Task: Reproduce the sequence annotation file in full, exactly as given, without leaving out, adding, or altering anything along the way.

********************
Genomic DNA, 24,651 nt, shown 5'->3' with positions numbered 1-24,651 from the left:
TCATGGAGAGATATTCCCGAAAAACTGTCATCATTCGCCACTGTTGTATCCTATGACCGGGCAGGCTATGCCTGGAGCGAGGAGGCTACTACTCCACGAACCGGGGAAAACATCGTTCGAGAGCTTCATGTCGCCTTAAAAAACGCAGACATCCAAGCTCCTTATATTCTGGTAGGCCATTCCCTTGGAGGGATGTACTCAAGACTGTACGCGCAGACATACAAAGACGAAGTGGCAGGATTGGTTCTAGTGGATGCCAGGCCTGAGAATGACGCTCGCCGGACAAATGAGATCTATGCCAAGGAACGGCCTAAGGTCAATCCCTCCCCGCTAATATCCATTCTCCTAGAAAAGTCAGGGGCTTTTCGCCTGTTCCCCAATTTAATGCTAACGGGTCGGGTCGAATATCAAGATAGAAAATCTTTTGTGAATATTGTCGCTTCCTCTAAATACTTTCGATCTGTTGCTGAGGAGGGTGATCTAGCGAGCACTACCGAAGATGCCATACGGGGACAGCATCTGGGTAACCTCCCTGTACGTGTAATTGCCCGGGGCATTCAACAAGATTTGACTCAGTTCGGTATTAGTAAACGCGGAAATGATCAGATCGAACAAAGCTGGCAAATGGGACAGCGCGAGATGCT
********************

Genomic DNA, 24,651 nt, shown 5'->3' with positions numbered 1-24,651 from the left:
TCATGGAGAGATATTCCCGAAAAACTGTCATCATTCGCCACTGTTGTATCCTATGACCGGGCAGGCTATGCCTGGAGCGAGGAGGCTACTACTCCACGAACCGGGGAAAACATCGTTCGAGAGCTTCATGTCGCCTTAAAAAACGCAGACATCCAAGCTCCTTATATTCTGGTAGGCCATTCCCTTGGAGGGATGTACTCAAGACTGTACGCGCAGACATACAAAGACGAAGTGGCAGGATTGGTTCTAGTGGATGCCAGGCCTGAGAATGACGCTCGCCGGACAAATGAGATCTATGCCAAGGAACGGCCTAAGGTCAATCCCTCCCCGCTAATATCCATTCTCCTAGAAAAGTCAGGGGCTTTTCGCCTGTTCCCCAATTTAATGCTAACGGGTCGGGTCGAATATCAAGATAGAAAATCTTTTGTGAATATTGTCGCTTCCTCTAAATACTTTCGATCTGTTGCTGAGGAGGGTGATCTAGCGAGCACTACCGAAGATGCCATACGGGGACAGCATCTGGGTAACCTCCCTGTACGTGTAATTGCCCGGGGCATTCAACAAGATTTGACTCAGTTCGGTATTAGTAAACGCGGAAATGATCAGATCGAACAAAGCTGGCAAATGGGACAGCGCGAGATGCT